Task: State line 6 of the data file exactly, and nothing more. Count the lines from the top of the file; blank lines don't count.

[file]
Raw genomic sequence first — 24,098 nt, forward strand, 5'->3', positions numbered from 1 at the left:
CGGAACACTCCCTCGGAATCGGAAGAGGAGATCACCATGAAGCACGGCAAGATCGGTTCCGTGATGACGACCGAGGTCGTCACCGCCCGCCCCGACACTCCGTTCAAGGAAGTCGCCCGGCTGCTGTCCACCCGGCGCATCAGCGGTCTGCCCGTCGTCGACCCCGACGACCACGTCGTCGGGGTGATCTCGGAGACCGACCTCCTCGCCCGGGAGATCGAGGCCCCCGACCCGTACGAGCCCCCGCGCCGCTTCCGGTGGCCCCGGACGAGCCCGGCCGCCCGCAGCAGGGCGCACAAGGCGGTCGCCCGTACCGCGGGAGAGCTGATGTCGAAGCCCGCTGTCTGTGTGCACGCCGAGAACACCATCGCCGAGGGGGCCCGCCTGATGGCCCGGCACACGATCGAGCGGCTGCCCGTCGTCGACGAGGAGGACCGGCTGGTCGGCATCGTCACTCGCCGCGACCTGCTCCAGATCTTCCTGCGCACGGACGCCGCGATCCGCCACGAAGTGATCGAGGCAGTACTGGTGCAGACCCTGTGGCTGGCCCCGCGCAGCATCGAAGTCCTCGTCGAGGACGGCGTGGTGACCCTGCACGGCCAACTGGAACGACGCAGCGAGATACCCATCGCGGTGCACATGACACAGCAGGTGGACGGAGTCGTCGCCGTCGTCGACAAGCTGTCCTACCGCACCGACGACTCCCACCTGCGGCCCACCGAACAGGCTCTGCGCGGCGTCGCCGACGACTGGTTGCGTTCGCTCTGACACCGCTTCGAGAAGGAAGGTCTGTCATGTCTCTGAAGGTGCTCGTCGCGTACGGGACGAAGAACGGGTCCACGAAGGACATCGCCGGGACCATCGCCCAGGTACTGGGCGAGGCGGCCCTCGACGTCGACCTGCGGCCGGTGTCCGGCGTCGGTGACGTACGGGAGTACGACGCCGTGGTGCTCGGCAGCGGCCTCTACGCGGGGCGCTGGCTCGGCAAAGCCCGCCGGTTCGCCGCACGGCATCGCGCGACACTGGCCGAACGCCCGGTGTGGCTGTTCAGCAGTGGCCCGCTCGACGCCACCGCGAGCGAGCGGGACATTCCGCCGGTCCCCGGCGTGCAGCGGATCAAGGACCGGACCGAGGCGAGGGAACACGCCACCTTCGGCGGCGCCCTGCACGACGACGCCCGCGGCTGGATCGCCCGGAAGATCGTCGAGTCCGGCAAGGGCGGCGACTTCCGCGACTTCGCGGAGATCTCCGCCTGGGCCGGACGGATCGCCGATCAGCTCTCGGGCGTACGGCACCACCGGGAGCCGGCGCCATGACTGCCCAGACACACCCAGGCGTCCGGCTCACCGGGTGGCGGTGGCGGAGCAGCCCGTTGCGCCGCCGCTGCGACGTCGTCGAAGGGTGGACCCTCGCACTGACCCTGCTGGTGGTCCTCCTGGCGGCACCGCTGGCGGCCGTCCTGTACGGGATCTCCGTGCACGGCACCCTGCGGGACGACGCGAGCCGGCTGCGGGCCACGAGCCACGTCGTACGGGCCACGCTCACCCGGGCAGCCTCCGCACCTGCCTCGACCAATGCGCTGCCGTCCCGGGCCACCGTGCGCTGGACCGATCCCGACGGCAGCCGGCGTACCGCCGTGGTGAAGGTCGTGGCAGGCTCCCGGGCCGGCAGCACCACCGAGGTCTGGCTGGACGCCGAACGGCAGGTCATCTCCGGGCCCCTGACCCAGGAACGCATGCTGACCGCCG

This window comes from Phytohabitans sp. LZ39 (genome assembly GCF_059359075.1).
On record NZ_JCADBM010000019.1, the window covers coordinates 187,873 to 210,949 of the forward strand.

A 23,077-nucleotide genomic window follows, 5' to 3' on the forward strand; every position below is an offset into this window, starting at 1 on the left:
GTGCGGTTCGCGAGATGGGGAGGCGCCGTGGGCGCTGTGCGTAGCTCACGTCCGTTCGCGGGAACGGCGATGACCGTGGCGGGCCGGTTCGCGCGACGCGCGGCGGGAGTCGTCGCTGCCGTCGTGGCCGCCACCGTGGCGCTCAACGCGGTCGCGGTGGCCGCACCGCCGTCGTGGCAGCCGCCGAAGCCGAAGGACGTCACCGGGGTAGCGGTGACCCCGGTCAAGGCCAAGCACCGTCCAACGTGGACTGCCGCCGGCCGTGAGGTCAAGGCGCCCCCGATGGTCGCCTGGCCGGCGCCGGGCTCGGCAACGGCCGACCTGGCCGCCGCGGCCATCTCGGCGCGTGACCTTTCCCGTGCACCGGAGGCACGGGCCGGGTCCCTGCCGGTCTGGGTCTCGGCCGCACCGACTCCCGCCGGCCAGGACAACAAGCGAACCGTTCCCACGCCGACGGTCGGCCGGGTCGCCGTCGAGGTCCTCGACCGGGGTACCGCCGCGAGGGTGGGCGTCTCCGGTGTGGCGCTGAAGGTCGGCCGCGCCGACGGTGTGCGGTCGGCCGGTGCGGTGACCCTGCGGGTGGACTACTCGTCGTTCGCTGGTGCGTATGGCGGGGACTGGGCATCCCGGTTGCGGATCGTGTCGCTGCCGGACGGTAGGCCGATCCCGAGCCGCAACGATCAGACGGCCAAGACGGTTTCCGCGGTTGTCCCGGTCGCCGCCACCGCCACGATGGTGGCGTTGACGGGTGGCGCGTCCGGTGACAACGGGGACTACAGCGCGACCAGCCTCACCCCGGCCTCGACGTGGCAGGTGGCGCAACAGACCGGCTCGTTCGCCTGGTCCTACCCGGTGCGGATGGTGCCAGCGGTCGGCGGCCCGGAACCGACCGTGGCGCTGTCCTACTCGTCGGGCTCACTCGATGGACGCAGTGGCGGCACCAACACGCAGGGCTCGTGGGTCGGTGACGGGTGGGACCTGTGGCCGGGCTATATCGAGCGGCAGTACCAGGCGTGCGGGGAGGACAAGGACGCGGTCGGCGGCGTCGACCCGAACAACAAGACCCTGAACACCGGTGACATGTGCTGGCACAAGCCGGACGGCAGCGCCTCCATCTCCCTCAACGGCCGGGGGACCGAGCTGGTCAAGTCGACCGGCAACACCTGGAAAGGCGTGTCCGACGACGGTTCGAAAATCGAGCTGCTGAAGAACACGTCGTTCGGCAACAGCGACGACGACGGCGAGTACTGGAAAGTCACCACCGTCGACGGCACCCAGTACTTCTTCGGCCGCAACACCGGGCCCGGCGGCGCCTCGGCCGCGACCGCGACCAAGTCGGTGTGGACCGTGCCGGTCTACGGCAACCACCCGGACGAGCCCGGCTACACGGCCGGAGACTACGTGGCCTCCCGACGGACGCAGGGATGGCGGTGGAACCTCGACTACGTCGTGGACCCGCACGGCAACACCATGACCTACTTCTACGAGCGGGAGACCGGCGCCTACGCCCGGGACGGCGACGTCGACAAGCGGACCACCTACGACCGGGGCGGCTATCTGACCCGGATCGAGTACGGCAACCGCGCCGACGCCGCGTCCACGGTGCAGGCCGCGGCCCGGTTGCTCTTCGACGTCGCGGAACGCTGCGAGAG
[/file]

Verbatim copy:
GTGCGGTTCGCGAGATGGGGAGGCGCCGTGGGCGCTGTGCGTAGCTCACGTCCGTTCGCGGGAACGGCGATGACCGTGGCGGGCCGGTTCGCGCGACGCGCGGCGGGAGTCGTCGCTGCCGTCGTGGCCGCCACCGTGGCGCTCAACGCGGTCGCGGTGGCCGCACCGCCGTCGTGGCAGCCGCCGAAGCCGAAGGACGTCACCGGGGTAGCGGTGACCCCGGTCAAGGCCAAGCACCGTCCAACGTGGACTGCCGCCGGCCGTGAGGTCAAGGCGCCCCCGATGGTCGCCTGGCCGGCGCCGGGCTCGGCAACGGCCGACCTGGCCGCCGCGGCCATCTCGGCGCGTGACCTTTCCCGTGCACCGGAGGCACGGGCCGGGTCCCTGCCGGTCTGGGTCTCGGCCGCACCGACTCCCGCCGGCCAGGACAACAAGCGAACCGTTCCCACGCCGACGGTCGGCCGGGTCGCCGTCGAGGTCCTCGACCGGGGTACCGCCGCGAGGGTGGGCGTCTCCGGTGTGGCGCTGAAGGTCGGCCGCGCCGACGGTGTGCGGTCGGCCGGTGCGGTGACCCTGCGGGTGGACTACTCGTCGTTCGCTGGTGCGTATGGCGGGGACTGGGCATCCCGGTTGCGGATCGTGTCGCTGCCGGACGGTAGGCCGATCCCGAGCCGCAACGATCAGACGGCCAAGACGGTTTCCGCGGTTGTCCCGGTCGCCGCCACCGCCACGATGGTGGCGTTGACGGGTGGCGCGTCCGGTGACAACGGGGACTACAGCGCGACCAGCCTCACCCCGGCCTCGACGTGGCAGGTGGCGCAACAGACCGGCTCGTTCGCCTGGTCCTACCCGGTGCGGATGGTGCCAGCGGTCGGCGGCCCGGAACCGACCGTGGCGCTGTCCTACTCGTCGGGCTCACTCGATGGACGCAGTGGCGGCACCAACACGCAGGGCTCGTGGGTCGGTGACGGGTGGGACCTGTGGCCGGGCTATATCGAGCGGCAGTACCAGGCGTGCGGGGAGGACAAGGACGCGGTCGGCGGCGTCGACCCGAACAACAAGACCCTGAACACCGGTGACATGTGCTGGCACAAGCCGGACGGCAGCGCCTCCATCTCCCTCAACGGCCGGGGGACCGAGCTGGTCAAGTCGACCGGCAACACCTGGAAAGGCGTGTCCGACGACGGTTCGAAAATCGAGCTGCTGAAGAACACGTCGTTCGGCAACAGCGACGACGACGGCGAGTACTGGAAAGTCACCACCGTCGACGGCACCCAGTACTTCTTCGGCCGCAACACCGGGCCCGGCGGCGCCTCGGCCGCGACCGCGACCAAGTCGGTGTGGACCGTGCCGGTCTACGGCAACCACCCGGACGAGCCCGGCTACACGGCCGGAGACTACGTGGCCTCCCGACGGACGCAGGGATGGCGGTGGAACCTCGACTACGTCGTGGACCCGCACGGCAACACCATGACCTACTTCTACGAGCGGGAGACCGGCGCCTACGCCCGGGACGGCGACGTCGACAAGCGGACCACCTACGACCGGGGCGGCTATCTGACCCGGATCGAGTACGGCAACCGCGCCGACGCCGCGTCCACGGTGCAGGCCGCGGCCCGGTTGCTCTTCGACGTCGCGGAACGCTGCGAGAG